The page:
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Inj Prev 12:ii10-ii16 doi:10.1136/ip.2006.012617
  • The National Violent Death Reporting System

Deaths from violence in North Carolina, 2004: how deaths differ in females and males

  1. C Sanford1,
  2. S W Marshall2,3,
  3. S L Martin3,4,
  4. T Coyne-Beasley3,5,
  5. A E Waller6,
  6. P J Cook7,
  7. T Norwood1,
  8. Z Demissie2
  1. 1Injury and Violence Prevention Branch, Division of Public Health, NC Department Health and Human Services, Raleigh, NC, USA
  2. 2Department of Epidemiology, University of North Carolina, Chapel Hill, NC, USA
  3. 3Injury Prevention Research Center, University of North Carolina, Chapel Hill, NC, USA
  4. 4Department of Maternal and Child Heath, University of North Carolina, Chapel Hill, NC, USA
  5. 5Department of Pediatrics, University of North Carolina, Chapel Hill, NC, USA
  6. 6Department of Emergency Medicine, University of North Carolina, Chapel Hill, NC, USA
  7. 7Terry Sanford Institute of Public Policy, Duke University, Durham, NC, USA
  1. Correspondence to:
 MrsC (Kay) Sanford
 Director, NC Violent Death Reporting System, Injury and Violence Prevention Branch, NC Division of Public Health, 1915 Mail Service Center, Raleigh NC 27699-1915, USA; kay.sanford{at}ncmail.net
  • Accepted 3 August 2006

Abstract

Objective: To identify gender differences in violent deaths in terms of incidence, circumstances, and methods of death.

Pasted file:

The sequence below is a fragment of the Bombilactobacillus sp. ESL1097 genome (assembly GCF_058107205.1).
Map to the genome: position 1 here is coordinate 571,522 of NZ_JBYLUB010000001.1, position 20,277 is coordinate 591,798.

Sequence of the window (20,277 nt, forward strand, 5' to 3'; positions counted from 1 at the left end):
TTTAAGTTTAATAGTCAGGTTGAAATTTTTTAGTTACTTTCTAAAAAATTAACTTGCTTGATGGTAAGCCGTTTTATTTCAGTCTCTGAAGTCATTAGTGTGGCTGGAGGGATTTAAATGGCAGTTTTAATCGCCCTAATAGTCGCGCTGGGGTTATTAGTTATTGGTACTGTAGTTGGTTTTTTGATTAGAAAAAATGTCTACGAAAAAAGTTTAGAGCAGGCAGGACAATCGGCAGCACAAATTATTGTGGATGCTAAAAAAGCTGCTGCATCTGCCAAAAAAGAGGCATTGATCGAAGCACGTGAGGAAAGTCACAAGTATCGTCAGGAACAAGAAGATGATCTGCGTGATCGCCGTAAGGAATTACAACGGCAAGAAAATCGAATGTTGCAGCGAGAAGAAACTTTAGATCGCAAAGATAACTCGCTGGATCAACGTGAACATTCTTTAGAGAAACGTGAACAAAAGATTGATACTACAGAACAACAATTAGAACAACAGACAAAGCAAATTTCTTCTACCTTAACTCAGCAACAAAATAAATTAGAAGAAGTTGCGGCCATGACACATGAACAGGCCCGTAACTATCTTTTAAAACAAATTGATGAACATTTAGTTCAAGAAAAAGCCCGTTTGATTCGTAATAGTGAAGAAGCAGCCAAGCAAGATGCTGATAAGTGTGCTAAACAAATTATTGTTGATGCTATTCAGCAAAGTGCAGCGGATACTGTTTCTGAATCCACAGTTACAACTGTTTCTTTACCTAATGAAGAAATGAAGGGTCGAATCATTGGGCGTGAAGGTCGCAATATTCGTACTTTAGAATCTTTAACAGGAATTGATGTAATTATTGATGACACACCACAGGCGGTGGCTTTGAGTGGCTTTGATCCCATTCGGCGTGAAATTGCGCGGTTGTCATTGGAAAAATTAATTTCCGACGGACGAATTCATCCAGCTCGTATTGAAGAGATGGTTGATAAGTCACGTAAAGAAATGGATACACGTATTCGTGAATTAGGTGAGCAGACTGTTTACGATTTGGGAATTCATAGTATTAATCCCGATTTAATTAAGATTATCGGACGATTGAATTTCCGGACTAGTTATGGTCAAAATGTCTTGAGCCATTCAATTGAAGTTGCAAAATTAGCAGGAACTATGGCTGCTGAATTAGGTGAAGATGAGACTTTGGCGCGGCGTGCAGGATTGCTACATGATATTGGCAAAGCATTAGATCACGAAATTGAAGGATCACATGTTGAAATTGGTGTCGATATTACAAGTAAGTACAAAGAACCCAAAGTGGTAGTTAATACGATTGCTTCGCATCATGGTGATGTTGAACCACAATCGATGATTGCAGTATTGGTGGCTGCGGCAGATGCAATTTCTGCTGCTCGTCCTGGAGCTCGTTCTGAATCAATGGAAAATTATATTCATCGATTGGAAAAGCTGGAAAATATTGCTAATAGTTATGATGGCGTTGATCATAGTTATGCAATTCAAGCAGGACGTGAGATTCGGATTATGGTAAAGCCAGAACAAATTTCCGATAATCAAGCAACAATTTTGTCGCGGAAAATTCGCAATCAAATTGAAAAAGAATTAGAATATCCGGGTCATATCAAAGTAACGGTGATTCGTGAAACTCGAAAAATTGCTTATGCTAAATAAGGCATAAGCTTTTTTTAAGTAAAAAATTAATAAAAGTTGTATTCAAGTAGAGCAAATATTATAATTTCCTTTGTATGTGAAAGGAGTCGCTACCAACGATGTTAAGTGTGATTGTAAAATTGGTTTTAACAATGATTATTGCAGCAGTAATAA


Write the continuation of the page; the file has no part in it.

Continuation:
Design: Analysis of surveillance data.

Setting: North Carolina, a state of 8.6 million residents on the eastern seaboard of the US.

Subjects: 1674 North Carolina residents who died from violence in the state during 2004.

Methods: Information on violent deaths was collected by the North Carolina Violent Death Reporting System using data from death certificates, medical examiner reports, and law enforcement agency incidence reports.

Results: Suicide and homicide rates were lower for females than males. For suicides, females were more likely than males to have a diagnosis of depression (55% v 36%), a current mental health problem (66% v 42%), or a history of suicide attempts (25% v 13%). Firearms were the sole method of suicide in 65% of males and 42% of females. Poisonings were more common in female than male suicides (37% v 12%). Male and female homicide victims were most likely to die from a handgun or a sharp instrument. Fifty seven percent of female homicides involved intimate partner violence, compared with 13% of male homicides. Among female homicides involving intimate partner violence, 78% occurred in the woman’s home. White females had a higher rate of suicide than African-American females, but African-American females had a higher rate of homicide than white females.

Conclusions: The incidence, circumstances, and methods of fatal violence differ greatly between females and males. These differences should be taken into account in the development of violence prevention efforts.

Footnotes

  • This work was supported by the Centers for Disease Control and Prevention (CDC), National Violent Death Reporting System Grant No #U17/CCU423098.

  • Competing interests: none.

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